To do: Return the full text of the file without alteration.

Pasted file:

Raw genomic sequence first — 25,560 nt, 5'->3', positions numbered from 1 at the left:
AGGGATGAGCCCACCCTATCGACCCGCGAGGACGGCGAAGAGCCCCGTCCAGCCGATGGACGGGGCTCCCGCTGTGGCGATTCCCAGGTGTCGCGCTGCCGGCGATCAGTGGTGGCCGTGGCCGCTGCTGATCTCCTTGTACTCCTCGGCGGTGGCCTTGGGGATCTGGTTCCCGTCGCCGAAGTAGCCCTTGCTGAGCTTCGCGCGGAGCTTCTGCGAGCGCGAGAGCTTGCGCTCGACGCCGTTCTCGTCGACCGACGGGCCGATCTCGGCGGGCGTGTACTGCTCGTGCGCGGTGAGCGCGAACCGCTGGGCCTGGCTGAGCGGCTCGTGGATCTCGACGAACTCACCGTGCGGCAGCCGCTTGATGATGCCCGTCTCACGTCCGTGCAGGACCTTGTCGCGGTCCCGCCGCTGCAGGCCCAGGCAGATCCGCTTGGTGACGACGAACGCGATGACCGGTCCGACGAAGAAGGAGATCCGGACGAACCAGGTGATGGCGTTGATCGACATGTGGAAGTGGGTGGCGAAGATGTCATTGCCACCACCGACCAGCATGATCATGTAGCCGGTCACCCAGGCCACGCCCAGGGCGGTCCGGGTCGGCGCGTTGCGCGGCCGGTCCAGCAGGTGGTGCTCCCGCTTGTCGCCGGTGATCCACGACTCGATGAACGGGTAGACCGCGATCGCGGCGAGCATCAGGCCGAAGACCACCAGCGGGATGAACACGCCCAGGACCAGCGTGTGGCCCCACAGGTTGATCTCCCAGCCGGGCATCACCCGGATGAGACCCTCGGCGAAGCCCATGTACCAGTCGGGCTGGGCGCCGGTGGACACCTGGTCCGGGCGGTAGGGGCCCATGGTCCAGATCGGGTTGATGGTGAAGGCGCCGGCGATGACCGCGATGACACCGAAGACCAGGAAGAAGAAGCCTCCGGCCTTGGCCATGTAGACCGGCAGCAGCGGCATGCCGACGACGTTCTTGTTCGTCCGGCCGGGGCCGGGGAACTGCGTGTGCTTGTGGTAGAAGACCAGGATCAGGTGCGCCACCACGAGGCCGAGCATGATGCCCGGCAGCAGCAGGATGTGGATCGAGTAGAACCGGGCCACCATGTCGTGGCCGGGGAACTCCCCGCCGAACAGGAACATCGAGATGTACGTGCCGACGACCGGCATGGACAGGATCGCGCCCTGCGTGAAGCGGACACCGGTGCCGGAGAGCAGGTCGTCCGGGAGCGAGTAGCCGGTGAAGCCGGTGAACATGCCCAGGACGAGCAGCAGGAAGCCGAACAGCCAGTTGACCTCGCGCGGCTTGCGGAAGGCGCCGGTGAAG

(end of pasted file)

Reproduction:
Raw genomic sequence first — 25,560 nt, 5'->3', positions numbered from 1 at the left:
AGGGATGAGCCCACCCTATCGACCCGCGAGGACGGCGAAGAGCCCCGTCCAGCCGATGGACGGGGCTCCCGCTGTGGCGATTCCCAGGTGTCGCGCTGCCGGCGATCAGTGGTGGCCGTGGCCGCTGCTGATCTCCTTGTACTCCTCGGCGGTGGCCTTGGGGATCTGGTTCCCGTCGCCGAAGTAGCCCTTGCTGAGCTTCGCGCGGAGCTTCTGCGAGCGCGAGAGCTTGCGCTCGACGCCGTTCTCGTCGACCGACGGGCCGATCTCGGCGGGCGTGTACTGCTCGTGCGCGGTGAGCGCGAACCGCTGGGCCTGGCTGAGCGGCTCGTGGATCTCGACGAACTCACCGTGCGGCAGCCGCTTGATGATGCCCGTCTCACGTCCGTGCAGGACCTTGTCGCGGTCCCGCCGCTGCAGGCCCAGGCAGATCCGCTTGGTGACGACGAACGCGATGACCGGTCCGACGAAGAAGGAGATCCGGACGAACCAGGTGATGGCGTTGATCGACATGTGGAAGTGGGTGGCGAAGATGTCATTGCCACCACCGACCAGCATGATCATGTAGCCGGTCACCCAGGCCACGCCCAGGGCGGTCCGGGTCGGCGCGTTGCGCGGCCGGTCCAGCAGGTGGTGCTCCCGCTTGTCGCCGGTGATCCACGACTCGATGAACGGGTAGACCGCGATCGCGGCGAGCATCAGGCCGAAGACCACCAGCGGGATGAACACGCCCAGGACCAGCGTGTGGCCCCACAGGTTGATCTCCCAGCCGGGCATCACCCGGATGAGACCCTCGGCGAAGCCCATGTACCAGTCGGGCTGGGCGCCGGTGGACACCTGGTCCGGGCGGTAGGGGCCCATGGTCCAGATCGGGTTGATGGTGAAGGCGCCGGCGATGACCGCGATGACACCGAAGACCAGGAAGAAGAAGCCTCCGGCCTTGGCCATGTAGACCGGCAGCAGCGGCATGCCGACGACGTTCTTGTTCGTCCGGCCGGGGCCGGGGAACTGCGTGTGCTTGTGGTAGAAGACCAGGATCAGGTGCGCCACCACGAGGCCGAGCATGATGCCCGGCAGCAGCAGGATGTGGATCGAGTAGAACCGGGCCACCATGTCGTGGCCGGGGAACTCCCCGCCGAACAGGAACATCGAGATGTACGTGCCGACGACCGGCATGGACAGGATCGCGCCCTGCGTGAAGCGGACACCGGTGCCGGAGAGCAGGTCGTCCGGGAGCGAGTAGCCGGTGAAGCCGGTGAACATGCCCAGGACGAGCAGCAGGAAGCCGAACAGCCAGTTGACCTCGCGCGGCTTGCGGAAGGCGCCGGTGAAG